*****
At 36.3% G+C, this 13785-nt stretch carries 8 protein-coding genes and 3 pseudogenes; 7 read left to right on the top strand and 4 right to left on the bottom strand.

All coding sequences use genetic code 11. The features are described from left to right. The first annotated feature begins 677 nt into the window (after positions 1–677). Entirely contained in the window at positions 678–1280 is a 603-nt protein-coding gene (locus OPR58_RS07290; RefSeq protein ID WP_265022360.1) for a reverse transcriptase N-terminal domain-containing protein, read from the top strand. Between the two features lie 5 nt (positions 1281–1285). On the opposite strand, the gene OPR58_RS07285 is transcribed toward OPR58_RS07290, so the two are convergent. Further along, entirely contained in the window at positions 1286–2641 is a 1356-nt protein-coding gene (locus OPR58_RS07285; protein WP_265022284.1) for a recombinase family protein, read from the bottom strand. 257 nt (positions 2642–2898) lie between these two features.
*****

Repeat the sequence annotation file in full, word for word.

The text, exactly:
At 36.3% G+C, this 13785-nt stretch carries 8 protein-coding genes and 3 pseudogenes; 7 read left to right on the top strand and 4 right to left on the bottom strand.

All coding sequences use genetic code 11. The features are described from left to right. The first annotated feature begins 677 nt into the window (after positions 1–677). Entirely contained in the window at positions 678–1280 is a 603-nt protein-coding gene (locus OPR58_RS07290; RefSeq protein ID WP_265022360.1) for a reverse transcriptase N-terminal domain-containing protein, read from the top strand. Between the two features lie 5 nt (positions 1281–1285). On the opposite strand, the gene OPR58_RS07285 is transcribed toward OPR58_RS07290, so the two are convergent. Further along, entirely contained in the window at positions 1286–2641 is a 1356-nt protein-coding gene (locus OPR58_RS07285; protein WP_265022284.1) for a recombinase family protein, read from the bottom strand. 257 nt (positions 2642–2898) lie between these two features.